Castle doctrines pose threat to safety
Jon Mack, Clarion Staff
March 27, 2012
Filed under Opinions
A 10-year-old girl is shot dead as she runs into a neighbor’s house for help while her grandfather lay dying of a heart attack. A volunteer for the local food pantry distributing contribution bags surprises a homeowner in the dark early evening hours and is killed. Another man’s teenage daughter’s boyfriend catches her father off guard as he enters the family’s back door like he has many times before. The girl’s father, unaware the boy was visiting assumes he is an intruder. He only sees his back in the darkened stairway but that is enough of a target for several bullets.
Tragic as any of these scenarios may be, they are much more likely now under Wisconsin’s new Castle Doctrine law. What was advertised as a self-defense law is a license to kill anyone who is on your porch or in any other part of your home.
Bo Morrison was a 20-year-old man from the Wisconsin. On March 3 he was at a party in Slinger when the police arrived. He fled to avoid an underage drinking ticket and entered the porch of a nearby home. According to the owner of that home, he heard noises on the porch so he got his gun and went out to see what the noises were. The noises were a drunken Morrison whose life was taken with a single shot.
Morrison was not out to do anyone harm and did not need to be killed.
The new Castle Doctrine law encourages this type of shoot first and ask questions later approach. Any threat, real or imagined, can be met with deadly force and the shooter is presumed innocent of any and all wrongdoing. This law could potentially be a license to kill. A fundamental flaw of this law is that the person doing the killing is often the only witness. So assuming police do a proper investigation, they are still left with only one person’s side of the story since the only person who can tell the whole truth is now dead. The new law is designed to protect and justify the actions the shooter.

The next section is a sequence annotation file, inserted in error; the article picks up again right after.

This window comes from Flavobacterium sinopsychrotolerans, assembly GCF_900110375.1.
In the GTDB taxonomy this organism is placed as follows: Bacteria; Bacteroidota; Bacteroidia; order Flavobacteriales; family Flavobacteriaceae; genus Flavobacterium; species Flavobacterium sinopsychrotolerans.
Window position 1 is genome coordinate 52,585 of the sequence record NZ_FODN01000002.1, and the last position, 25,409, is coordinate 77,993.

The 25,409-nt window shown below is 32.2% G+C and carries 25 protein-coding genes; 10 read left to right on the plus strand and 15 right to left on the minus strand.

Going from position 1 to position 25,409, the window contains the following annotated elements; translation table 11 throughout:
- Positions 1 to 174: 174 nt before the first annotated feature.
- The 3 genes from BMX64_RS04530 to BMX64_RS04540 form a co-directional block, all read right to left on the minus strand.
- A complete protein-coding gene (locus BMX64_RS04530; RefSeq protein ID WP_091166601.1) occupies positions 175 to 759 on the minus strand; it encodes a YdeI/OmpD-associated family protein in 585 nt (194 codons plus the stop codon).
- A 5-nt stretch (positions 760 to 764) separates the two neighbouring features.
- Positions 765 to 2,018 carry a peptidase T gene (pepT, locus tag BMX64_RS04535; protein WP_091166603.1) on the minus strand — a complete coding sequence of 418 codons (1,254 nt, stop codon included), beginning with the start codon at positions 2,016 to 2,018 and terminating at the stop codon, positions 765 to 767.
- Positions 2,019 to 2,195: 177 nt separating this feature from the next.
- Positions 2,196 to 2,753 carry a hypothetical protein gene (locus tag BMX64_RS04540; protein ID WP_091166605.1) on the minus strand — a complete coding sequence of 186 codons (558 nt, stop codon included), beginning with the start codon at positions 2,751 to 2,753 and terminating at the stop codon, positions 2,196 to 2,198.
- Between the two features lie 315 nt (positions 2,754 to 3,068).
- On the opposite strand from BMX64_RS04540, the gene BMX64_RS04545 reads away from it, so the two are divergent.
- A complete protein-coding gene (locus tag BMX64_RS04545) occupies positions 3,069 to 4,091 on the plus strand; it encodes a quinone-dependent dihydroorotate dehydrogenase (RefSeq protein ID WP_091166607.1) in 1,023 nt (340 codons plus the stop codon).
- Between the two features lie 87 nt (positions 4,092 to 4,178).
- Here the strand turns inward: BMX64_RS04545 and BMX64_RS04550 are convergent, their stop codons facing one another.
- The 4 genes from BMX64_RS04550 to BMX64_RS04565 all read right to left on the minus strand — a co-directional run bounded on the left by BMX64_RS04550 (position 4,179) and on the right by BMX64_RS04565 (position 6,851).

The tragic death of Trayvon Martin at the hands of an overzealous wannabe vigilante in Florida is the result of a similar newer gun law. By all accounts, except for his killer’s, Trayvon was guilty only of walking down the street with his hood up. However in the mind of George Zimmerman, he was a threat. Zimmerman followed and confronted Trayvon even after a 911 dispatcher told him to back off. Zimmerman shot and killed Martin and has yet to be charged with any crime related to the shooting. Under these new gun laws, shooters only need to convince the police to accept their story, not a judge or a jury. The law that has protected Zimmerman is called the Stand Your Ground law and though it is different than the Castle Doctrine law here in Wisconsin, the Castle Doctrine law was modeled after it.
The American Legislative Exchange Council is a secretive, corporate funded conservative group that is responsible for writing model legislation and passing it on to state legislatures throughout the country to be made into law. Since Gov. Walker took office, the Wisconsin Republican legislature has passed several laws handed down to them from ALEC. Among these laws is the new voter ID law as well as the law that ended collective bargaining for government employees. The Wisconsin Castle Doctrine has been written, promoted and brought to our state thanks to a partnership between ALEC and the National Rifle Association.
Two innocent young men are dead because of these laws. The men who killed them are free to do the same thing again. In both of these cases the shooters were not under any real threat. These were not accidents. These were choices. As long as Wisconsin’s Castle Doctrine law stays in place more innocent people will die. These innocent deaths will not be accidents, but choices.